2016-12-02 / Schools
The most important lessons of their lives
Apollo High’s program keeps teen parents on track
“I was really big so I had to do some home schooling,” she said, recalling the challenging time in her life seven years ago.
When her daughter, Angelina, arrived in 2010, Rivas was 17. Deciding to return to her studies in time for her senior year, she enrolled at Apollo High School to take advantage of its Minor Parent program.
Although she was reluctant at first to attend Apollo, which primarily serves as a continuation high school, a tour of the program run by teacher Cristina Sullivan put her at ease.
The Minor Parent program aims to keep pregnant and parenting teens in school and help them get their diploma, all the while providing childcare.
Backed by a nursery staff, Sullivan teaches parenting and child development skills while ensuring the young parents receive needed support and services.
According to Sullivan, the State of California started the Minor Parent program in 1970. Simi Valley Unified School District was one of the first districts to enact it.
Locally, Minor Parent began under the leadership of Wilfred Hopp, SVUSD’s director of adult education at the time. Originally located at Simi Valley Adult School, Simi’s program hopped across the street to Apollo in 1996.
“It was a great move for the students to be in a high school environment versus an adult environment,” said Sullivan, who has been part of the program since 1990. “Proms, yearbooks, grad night — it was important for them to have those experiences.”
Nine pupils from 16 to 19 years old are currently enrolled in Apollo’s program. Eight have babies and one girl is pregnant.
Up until a decade ago, Sullivan said her program sometimes had as many as three times that amount of students.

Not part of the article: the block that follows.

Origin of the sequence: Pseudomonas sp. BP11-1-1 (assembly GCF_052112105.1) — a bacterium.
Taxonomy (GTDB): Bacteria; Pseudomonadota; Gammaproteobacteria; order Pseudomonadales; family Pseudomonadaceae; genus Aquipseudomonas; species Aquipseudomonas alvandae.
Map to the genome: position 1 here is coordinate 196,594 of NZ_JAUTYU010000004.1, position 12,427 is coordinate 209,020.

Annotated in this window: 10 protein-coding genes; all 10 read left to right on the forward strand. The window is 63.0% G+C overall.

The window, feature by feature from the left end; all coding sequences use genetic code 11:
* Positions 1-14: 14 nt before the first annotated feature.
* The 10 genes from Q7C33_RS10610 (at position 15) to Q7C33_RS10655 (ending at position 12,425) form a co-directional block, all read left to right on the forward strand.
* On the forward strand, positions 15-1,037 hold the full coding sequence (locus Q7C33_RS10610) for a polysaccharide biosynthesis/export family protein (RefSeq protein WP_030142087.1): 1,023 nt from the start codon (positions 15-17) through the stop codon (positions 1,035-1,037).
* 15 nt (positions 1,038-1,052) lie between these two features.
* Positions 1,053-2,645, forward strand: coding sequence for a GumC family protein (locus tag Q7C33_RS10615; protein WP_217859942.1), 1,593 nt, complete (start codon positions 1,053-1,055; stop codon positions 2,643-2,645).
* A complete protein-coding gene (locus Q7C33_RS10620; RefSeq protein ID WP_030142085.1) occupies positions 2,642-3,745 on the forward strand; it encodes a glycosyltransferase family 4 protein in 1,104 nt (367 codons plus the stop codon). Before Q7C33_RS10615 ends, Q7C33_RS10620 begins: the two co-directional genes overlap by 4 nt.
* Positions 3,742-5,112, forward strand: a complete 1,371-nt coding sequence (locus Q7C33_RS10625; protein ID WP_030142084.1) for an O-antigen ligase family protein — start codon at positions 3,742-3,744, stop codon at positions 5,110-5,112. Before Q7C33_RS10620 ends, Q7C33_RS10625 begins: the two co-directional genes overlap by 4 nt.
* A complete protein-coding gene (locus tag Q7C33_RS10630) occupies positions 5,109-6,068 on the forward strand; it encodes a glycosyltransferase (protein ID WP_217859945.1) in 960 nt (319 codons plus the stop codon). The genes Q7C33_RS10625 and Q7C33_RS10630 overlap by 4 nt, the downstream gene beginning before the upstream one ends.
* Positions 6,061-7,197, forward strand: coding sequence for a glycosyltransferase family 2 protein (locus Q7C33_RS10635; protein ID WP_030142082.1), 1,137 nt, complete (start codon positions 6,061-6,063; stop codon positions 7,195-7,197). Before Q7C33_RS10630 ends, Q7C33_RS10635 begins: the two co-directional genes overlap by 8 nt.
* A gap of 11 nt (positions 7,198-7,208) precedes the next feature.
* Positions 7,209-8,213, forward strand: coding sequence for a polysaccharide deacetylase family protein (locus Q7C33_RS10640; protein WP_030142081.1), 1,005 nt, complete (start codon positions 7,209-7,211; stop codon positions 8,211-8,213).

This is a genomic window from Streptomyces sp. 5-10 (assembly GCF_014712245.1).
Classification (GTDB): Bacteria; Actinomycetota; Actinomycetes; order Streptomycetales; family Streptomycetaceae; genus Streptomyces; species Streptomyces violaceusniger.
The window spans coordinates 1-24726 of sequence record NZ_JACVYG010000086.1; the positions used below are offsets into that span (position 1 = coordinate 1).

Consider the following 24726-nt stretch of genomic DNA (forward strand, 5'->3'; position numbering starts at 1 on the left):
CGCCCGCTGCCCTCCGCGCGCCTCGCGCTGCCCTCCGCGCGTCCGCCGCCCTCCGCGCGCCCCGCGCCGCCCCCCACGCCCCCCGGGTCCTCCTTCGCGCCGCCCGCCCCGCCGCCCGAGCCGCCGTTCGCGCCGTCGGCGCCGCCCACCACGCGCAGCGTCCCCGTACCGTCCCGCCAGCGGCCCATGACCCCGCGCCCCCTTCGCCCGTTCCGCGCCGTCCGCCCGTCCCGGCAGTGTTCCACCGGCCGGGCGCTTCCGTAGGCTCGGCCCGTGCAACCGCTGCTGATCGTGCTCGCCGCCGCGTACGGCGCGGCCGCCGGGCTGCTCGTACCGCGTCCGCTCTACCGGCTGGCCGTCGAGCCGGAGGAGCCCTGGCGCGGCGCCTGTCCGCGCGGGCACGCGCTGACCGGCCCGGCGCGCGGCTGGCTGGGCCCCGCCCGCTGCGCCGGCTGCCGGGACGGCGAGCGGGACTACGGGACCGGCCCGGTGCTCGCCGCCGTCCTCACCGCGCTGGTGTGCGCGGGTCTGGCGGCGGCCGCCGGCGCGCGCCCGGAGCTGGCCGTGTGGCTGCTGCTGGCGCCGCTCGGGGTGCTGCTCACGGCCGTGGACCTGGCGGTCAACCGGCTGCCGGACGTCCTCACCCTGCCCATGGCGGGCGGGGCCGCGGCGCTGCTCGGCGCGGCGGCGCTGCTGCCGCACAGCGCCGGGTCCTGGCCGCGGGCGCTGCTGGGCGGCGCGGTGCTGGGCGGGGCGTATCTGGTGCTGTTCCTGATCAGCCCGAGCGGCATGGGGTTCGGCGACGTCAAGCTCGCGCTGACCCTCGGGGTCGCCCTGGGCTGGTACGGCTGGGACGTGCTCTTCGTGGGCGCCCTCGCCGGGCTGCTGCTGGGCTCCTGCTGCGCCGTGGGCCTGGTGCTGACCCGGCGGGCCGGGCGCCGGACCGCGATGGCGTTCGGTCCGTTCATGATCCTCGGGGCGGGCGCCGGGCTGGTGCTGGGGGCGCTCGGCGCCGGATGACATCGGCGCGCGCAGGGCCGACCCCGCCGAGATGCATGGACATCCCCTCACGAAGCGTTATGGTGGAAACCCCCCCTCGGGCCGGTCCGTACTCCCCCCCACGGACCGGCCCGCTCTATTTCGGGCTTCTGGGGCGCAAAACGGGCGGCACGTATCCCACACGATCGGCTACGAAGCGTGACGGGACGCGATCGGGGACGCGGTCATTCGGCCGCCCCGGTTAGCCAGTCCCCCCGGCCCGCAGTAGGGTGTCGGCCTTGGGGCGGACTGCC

“There’s been a decrease in teen pregnancy nationwide,” Sullivan said.
Besides giving the teens confidence as parents, the classes teach them about baby nutrition and safety, treating a sick baby and language development. During the pregnancy phase, the students learn about prenatal care and delivery.
“They’ve chosen to parent,” Sullivan said of the teens. “Let’s give them as much (hands-on experience) as possible.”
The program is not just for females. Young fathers also enroll.
“I encourage the dads. Even if there is not a commitment with the couple, there is a commitment with the child,” Sullivan said.
‘Not an easy path’
Operating out of its own building at Apollo, Minor Parent revolves around regular school days.
“It’s not an easy path that (the students are) on,” said Sullivan, who teaches bilingually. “We do a lot of nurturing — not just the babies but the teens as well. Sometimes it’s just listening. Sometimes it’s providing a counselor or school nurse.”
Sullivan teaches teens there’s no shame in requiring assistance with childrearing.
“We all need help,” she said. “Every parent needs encouragement.”
For Tiffany Morrison, 21, Minor Parent was invaluable.
“There’s no way I could have gone to high school and watched my son,” she said. “I probably wouldn’t have graduated from high school.”
Morrison was already bound for Apollo in 2010 when she learned of her pregnancy.
“I knew that I was going to keep my son,” she said. “As a young new mom, it’s not easy to leave your child with just anyone.”
She said she knew about the program because her mother had gone through it while pregnant with her. Sullivan had taught her mother as well.
Ultimately, Morrison graduated only one semester late.
An enduring bond
Even after students leave Apollo, the bond between Sullivan and her pupils can extend for years.
With her high school diploma in hand and 3-year-old Noah at home, Morrison attends Moorpark College full time. She is majoring in bioengineering and hoping to transfer to UCLA soon. She said she still feels indebted to Sullivan.
“I knew nothing about parenting,” Morrison said. “There’s so many different tricks that she knows. I still talk to her every time something comes up. She’s one of the first people I call.”
Rivas, too, said she and Sullivan stay in touch.
“Up until this day,” Rivas said, “she still calls me, saying, ‘I have a scholarship you want to apply for.’ They’re still watching out for me like family. This is my second family. It still is, five years later.”
Today, Rivas is enrolled in a credential program at Cal State Channel Islands while also raising Angelina and working as a second-grade student teacher at Mesa Union School in Somis.